Use this URL to cite or link to this record in EThOS: https://ethos.bl.uk/OrderDetails.do?uin=uk.bl.ethos.725663
Title: The impact of immigration detention on the mental health of adults
Author: Gallagher, Alanna
ISNI:       0000 0004 6424 7504
Awarding Body: Canterbury Christ Church University
Current Institution: Canterbury Christ Church University
Date of Award: 2017
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Abstract:
Introduction: Immigration detention leads to poor mental health outcomes. Little qualitative research has been conducted focusing on immigrants’ experiences of detention centres or the mechanisms of the particular psychosocial processes involved in harm and resilience, particularly for women in the UK. Method: A social constructionist grounded theory methodology was used. Ten adults (seven females), previously detained in UK immigration detention, were interviewed. Transcribed interview data was analysed to develop categories. Results: An initial model of the psychosocial processes of immigration detention was developed, which included the means by which individuals’ adaptation, resistance, and survival is navigated. Life as a liminal refugee and imposed criminality through institutionalisation and an unjust system was described. Detainees were not believed and felt uncared for. Detainees internalised persecution, injustice, and threat. They responded with physical and emotional. Detainees also responded with agency and defiance. They supported each other and made use of advocates. Recovery after release from detention involved processing and re-establishing oneself, despite on-going challenges. Discussion: Immigration detention has enduring effects that reflect internalisation of institutional processes. Disempowerment and resilience are discussed. Treatment may be similar to that used for complex therapy. Professionals should consider ethics and actions in relation to immigration detention.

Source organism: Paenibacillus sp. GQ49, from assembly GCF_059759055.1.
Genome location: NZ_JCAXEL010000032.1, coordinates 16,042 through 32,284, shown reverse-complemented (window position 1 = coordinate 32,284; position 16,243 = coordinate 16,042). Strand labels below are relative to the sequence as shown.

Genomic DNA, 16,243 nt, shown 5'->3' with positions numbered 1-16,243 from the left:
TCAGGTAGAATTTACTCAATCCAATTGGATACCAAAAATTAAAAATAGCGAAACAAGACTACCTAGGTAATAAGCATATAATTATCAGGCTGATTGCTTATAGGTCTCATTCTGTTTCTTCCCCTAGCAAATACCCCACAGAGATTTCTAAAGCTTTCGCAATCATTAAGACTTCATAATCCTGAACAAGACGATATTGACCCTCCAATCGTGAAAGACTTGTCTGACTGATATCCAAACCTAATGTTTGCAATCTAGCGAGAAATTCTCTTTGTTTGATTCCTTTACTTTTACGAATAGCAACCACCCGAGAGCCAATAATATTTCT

Supervisor: Not available Sponsor: Not available
Qualification Name: Thesis (D.Clin.Psy.) Qualification Level: Doctoral
EThOS ID: uk.bl.ethos.725663  DOI: Not available
Keywords: BF0636 Applied psychology
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